- Moving Coil Galvanometer
- Moving Coil Galvanometer Conversion to Voltmeter and Ammeter
- Moving Coil Galvanometer Current Sensitivity
A galvanometer of resistance G is converted into a voltmeter to measure upto V volts by connecting a resistance R1 in series with the coil. If a resistance R2 is connected in series with it, then it can measures upto V/2 volts. Find the resistance, in terms of R1 and R2, required to be connected to convert it into a voltmeter that can read upto 2 V. Also find the resistance G of the galvanometer in terms of R1 and R2
Two moving coil meters, M1 and M2 have the following particulars:
R1 = 10 Ω, N1 = 30,
A1 = 3.6 × 10–3 m2, B1 = 0.25 T
R2 = 14 Ω, N2 = 42,
A2 = 1.8 × 10–3 m2, B2 = 0.50 T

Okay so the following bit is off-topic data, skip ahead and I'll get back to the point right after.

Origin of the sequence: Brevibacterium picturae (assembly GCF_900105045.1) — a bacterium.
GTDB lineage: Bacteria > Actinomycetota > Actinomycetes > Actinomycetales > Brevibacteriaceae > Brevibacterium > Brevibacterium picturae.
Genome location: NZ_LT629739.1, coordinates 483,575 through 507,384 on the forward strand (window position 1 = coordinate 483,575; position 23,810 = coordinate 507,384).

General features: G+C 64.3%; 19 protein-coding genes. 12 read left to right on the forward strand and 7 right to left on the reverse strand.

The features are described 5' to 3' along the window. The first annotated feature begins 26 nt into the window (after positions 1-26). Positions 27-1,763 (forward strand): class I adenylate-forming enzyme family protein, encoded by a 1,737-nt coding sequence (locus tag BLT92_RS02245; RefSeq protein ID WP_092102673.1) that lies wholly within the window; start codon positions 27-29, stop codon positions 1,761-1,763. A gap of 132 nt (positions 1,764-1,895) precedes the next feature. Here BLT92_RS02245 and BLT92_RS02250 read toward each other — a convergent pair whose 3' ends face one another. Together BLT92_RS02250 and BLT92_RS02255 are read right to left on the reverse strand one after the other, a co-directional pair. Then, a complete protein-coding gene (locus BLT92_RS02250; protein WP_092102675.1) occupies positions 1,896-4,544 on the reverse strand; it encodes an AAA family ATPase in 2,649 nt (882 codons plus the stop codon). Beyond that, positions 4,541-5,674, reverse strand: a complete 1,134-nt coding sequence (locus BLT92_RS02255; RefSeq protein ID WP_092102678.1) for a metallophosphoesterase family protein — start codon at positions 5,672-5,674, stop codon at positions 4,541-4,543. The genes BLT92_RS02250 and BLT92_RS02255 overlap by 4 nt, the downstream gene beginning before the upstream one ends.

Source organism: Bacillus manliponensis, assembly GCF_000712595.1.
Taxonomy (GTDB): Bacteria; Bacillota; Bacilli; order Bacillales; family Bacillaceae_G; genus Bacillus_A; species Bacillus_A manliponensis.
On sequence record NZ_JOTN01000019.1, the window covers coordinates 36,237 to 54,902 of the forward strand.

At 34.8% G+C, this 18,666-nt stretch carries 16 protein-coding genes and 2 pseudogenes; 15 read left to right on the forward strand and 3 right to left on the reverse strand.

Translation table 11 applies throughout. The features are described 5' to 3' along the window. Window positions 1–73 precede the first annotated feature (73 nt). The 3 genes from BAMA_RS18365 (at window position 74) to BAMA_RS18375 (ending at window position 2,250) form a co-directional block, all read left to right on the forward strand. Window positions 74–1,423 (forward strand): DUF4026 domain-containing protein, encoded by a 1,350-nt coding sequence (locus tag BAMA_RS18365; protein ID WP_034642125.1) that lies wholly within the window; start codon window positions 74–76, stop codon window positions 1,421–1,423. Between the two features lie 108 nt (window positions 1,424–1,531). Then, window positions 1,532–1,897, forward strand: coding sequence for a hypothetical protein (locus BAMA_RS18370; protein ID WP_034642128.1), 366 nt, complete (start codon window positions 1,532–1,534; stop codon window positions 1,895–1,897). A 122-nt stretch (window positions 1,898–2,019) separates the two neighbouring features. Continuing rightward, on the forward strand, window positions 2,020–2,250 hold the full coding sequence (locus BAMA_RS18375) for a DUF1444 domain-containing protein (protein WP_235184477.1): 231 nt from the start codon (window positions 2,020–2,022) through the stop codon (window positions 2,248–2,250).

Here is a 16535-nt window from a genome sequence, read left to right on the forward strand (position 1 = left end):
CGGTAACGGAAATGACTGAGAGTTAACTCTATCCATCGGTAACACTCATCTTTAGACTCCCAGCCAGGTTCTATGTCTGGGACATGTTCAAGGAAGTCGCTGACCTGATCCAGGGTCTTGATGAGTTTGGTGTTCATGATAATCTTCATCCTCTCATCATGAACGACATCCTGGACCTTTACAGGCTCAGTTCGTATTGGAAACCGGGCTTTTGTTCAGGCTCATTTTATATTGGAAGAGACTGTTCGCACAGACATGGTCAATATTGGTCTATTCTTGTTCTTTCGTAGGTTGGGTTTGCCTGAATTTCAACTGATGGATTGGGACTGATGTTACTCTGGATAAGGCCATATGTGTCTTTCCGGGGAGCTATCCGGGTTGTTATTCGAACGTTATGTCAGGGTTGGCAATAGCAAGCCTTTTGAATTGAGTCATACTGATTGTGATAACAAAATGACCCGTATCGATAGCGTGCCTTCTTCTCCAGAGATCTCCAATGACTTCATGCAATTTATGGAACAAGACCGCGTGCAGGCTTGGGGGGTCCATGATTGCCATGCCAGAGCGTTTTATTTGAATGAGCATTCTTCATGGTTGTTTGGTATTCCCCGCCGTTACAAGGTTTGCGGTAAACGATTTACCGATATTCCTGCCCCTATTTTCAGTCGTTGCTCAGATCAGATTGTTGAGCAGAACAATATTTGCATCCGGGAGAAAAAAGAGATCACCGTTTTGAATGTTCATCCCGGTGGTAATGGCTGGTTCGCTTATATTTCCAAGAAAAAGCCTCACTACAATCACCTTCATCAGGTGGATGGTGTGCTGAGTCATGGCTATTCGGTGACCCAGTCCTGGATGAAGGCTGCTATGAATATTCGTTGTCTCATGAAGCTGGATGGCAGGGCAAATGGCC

(The spring constants are identical for the two meters).
Determine the ratio of (a) current sensitivity and (b) voltage sensitivity of M2 and M1.
Increasing the current sensitivity of a galvanometer may not necessarily increase its voltage sensitivity. Explain, giving reason.
Why does a galvanometer show a momentary deflection at the time of charging or discharging a capacitor? Write the necessary expression to explain this observation.
a) A circular coil of 30 turns and radius 8.0 cm carrying a current of 6.0 A is suspended vertically in a uniform horizontal magnetic field of magnitude 1.0 T. The field lines make an angle of 60º with the normal of the coil. Calculate the magnitude of the counter torque that must be applied to prevent the coil from turning.
(b) Would your answer change, if the circular coil in (a) were replaced by a planar coil of some irregular shape that encloses the same area? (All other particulars are also unaltered.)